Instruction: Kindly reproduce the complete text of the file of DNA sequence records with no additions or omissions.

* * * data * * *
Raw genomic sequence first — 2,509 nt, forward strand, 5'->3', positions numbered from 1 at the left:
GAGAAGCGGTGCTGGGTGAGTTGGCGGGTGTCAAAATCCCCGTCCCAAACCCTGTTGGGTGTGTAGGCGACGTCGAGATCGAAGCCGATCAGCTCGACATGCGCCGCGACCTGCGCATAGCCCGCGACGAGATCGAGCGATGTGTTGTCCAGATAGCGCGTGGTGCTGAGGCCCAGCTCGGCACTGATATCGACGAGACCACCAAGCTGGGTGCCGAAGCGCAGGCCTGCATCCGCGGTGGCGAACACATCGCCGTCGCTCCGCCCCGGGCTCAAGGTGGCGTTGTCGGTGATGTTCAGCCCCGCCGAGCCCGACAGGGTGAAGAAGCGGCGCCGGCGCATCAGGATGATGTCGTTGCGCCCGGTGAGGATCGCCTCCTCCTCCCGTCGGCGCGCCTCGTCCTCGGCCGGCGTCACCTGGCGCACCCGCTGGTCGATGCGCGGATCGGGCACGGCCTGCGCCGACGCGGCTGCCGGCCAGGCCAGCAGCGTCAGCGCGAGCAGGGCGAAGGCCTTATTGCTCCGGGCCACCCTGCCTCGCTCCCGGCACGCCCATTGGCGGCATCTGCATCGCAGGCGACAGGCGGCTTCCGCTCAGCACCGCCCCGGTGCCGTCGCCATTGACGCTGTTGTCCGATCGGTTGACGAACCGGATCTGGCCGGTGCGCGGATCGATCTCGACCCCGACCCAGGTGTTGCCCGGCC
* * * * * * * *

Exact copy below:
Raw genomic sequence first — 2,509 nt, forward strand, 5'->3', positions numbered from 1 at the left:
GAGAAGCGGTGCTGGGTGAGTTGGCGGGTGTCAAAATCCCCGTCCCAAACCCTGTTGGGTGTGTAGGCGACGTCGAGATCGAAGCCGATCAGCTCGACATGCGCCGCGACCTGCGCATAGCCCGCGACGAGATCGAGCGATGTGTTGTCCAGATAGCGCGTGGTGCTGAGGCCCAGCTCGGCACTGATATCGACGAGACCACCAAGCTGGGTGCCGAAGCGCAGGCCTGCATCCGCGGTGGCGAACACATCGCCGTCGCTCCGCCCCGGGCTCAAGGTGGCGTTGTCGGTGATGTTCAGCCCCGCCGAGCCCGACAGGGTGAAGAAGCGGCGCCGGCGCATCAGGATGATGTCGTTGCGCCCGGTGAGGATCGCCTCCTCCTCCCGTCGGCGCGCCTCGTCCTCGGCCGGCGTCACCTGGCGCACCCGCTGGTCGATGCGCGGATCGGGCACGGCCTGCGCCGACGCGGCTGCCGGCCAGGCCAGCAGCGTCAGCGCGAGCAGGGCGAAGGCCTTATTGCTCCGGGCCACCCTGCCTCGCTCCCGGCACGCCCATTGGCGGCATCTGCATCGCAGGCGACAGGCGGCTTCCGCTCAGCACCGCCCCGGTGCCGTCGCCATTGACGCTGTTGTCCGATCGGTTGACGAACCGGATCTGGCCGGTGCGCGGATCGATCTCGACCCCGACCCAGGTGTTGCCCGGCC